Gus Van Sant's take on Harold and Maude reeks of decay

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1 Star

As if deliberately meeting the challenge of its inherently silly plot – morose loner (newcomer Henry Hopper, son of Dennis) who likes to attend funerals and converse with his imaginary World War II kamikaze pilot ghost friend meets quirky, terminally ill girl (The Kids Are All Right’s Mia Wasikowska) – director Gus Van Sant’s Restless is just as relentlessly whimsical and calculated as it sounds. The big surprise, however, is just how dreadfully acted, written and, yes, directed this clunker truly is.

Hopper plays Enoch, a graveyard-wandering orphan whose parents were killed in a car crash that also nearly took him – he died for a few minutes, after which he began seeing Hiroshi (Ryo Kase), a calm, approving specter as mundane and half-alert as Enoch. When the kid is nearly outed as a tourist at a stranger’s funeral, he’s saved by Wasikowska’s carefree Annabel Cotton, and a budding romance (and obvious Harold and Maude tip of the hat) is born.

We also meet the pair’s respective caretakers in the form of the transcendent Schuyler Fisk as Annabel’s older sister (their mother is often too drunk to manage the hospital trips) and a wasted Jane Adams as Enoch’s put-upon aunt.

Enoch and Annabel bond over the works of Darwin – that little conceit is used solely as a device for eye-rolling bird metaphors – as well as a shared propensity to chat with grave- stones and not much else. First-time screenwriter Jason Lew doesn’t draw these attractive, tragedy-afflicted teenagers as weathered souls whose outsider status, though burdensome at, say, Halloween parties, nevertheless imbues them with perspective, appreciation and, at the very least, interesting dispatches from the cancer ward underground. Instead, Enoch and Annabel’s relationship is pregnant with (carefully scripted) pauses and juvenile death-scene role-play, which cynically serves to wink knowingly at the film’s melodramatic impulses.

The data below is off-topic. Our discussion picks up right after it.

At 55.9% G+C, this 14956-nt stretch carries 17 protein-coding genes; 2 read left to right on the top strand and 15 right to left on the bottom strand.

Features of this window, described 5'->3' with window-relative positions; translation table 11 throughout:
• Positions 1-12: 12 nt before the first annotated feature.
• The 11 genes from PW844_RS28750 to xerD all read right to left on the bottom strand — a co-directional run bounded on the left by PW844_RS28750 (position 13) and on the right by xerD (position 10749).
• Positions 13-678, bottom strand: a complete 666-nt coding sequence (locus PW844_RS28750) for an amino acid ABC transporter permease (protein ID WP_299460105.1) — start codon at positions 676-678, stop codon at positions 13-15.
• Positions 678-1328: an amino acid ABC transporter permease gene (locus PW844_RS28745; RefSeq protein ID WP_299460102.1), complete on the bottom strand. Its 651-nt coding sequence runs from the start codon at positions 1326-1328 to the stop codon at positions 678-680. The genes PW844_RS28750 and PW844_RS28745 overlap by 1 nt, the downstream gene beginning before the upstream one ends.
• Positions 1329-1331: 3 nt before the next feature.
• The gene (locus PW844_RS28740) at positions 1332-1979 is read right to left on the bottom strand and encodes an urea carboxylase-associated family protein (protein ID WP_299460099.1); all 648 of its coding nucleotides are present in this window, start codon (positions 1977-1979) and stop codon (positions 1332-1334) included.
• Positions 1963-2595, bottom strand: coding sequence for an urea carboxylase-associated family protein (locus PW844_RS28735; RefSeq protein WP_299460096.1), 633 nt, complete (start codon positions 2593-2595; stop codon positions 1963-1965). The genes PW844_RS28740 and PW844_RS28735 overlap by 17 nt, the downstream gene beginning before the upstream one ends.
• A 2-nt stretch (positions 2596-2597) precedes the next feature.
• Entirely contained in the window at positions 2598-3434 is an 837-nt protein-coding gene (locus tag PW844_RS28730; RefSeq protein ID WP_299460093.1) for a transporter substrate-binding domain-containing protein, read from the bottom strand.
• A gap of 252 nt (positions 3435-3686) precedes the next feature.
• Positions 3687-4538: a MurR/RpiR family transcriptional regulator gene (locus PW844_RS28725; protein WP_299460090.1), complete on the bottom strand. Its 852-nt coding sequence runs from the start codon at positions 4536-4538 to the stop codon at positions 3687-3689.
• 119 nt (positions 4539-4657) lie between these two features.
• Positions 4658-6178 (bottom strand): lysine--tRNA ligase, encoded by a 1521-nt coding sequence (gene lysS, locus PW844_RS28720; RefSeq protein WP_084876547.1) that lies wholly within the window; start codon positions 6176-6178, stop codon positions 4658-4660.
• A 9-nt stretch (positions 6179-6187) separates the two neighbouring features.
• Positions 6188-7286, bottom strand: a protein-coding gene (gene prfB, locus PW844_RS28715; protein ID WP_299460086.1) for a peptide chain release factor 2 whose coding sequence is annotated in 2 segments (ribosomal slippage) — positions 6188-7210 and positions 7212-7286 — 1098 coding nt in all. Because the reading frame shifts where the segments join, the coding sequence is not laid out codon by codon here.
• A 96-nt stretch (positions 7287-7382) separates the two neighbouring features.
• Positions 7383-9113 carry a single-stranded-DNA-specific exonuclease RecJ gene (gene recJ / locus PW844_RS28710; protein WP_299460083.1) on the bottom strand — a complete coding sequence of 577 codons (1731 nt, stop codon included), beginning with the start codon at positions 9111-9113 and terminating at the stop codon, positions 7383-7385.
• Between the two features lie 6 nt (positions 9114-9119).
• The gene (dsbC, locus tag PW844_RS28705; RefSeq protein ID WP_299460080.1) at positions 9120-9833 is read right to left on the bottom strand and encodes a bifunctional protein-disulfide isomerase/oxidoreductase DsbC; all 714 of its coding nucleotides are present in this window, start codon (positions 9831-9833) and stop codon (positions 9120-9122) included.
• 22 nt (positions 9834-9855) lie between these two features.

Once the pair share their first kiss, the movie goes on auto-pilot, idly running out Annabel’s overtly stated clock. Enoch loses himself in anger, Annabel reads and sorts candy by phylum (how cute) and a sappy side note concerning Hiroshi’s lost love is thrown in for sentimental measure. Otherwise, Restless, throughout its third act, seems to wonder why anyone in the audience is still around. It’s an attention deficit that has always stained the worst Van Sant outings – Last Days and the much stronger Gerry come to mind – but the director’s self-flagellating inclination to cast plucked-from-school non-actors tends to soften the impact. Here, Van Sant has one of today’s best young stars, Wasikowska, a pedigreed newcomer in Hopper and a heralded Japanese veteran in Kase, and yet there isn’t one electrically charged frame in Restless. There’s not one scene that pops off the screen.

One of them comes close, however: Annabel takes Enoch to the cancer ward to show him around, and then ups the ante with a trip to the morgue. There, a teen girl’s lifeless body is wheeled in, at which point a nurse calls security on them. A potentially tense situation is diffused when the guard recognizes Annabel, who stands by passively wearing a blank, faintly friendly expression. At that exact moment, if any of the four breathing people in that room did or said the wrong thing, it would propel our characters into an eventful, ethically loaded scenario. But nothing happens; just a warning and a smile. Annabel is even granted a close-up view of the body.

Some might call this anti-action brave or poetic; I believe it’s a choice as wooden and castrated as everything else in the movie. In the end, its title might refer not to Annabel’s lust for life, or even to the state of being its audience is driven to, but to the somersaults Harold and Maude director Hal Ashby is surely doing in his grave right now.


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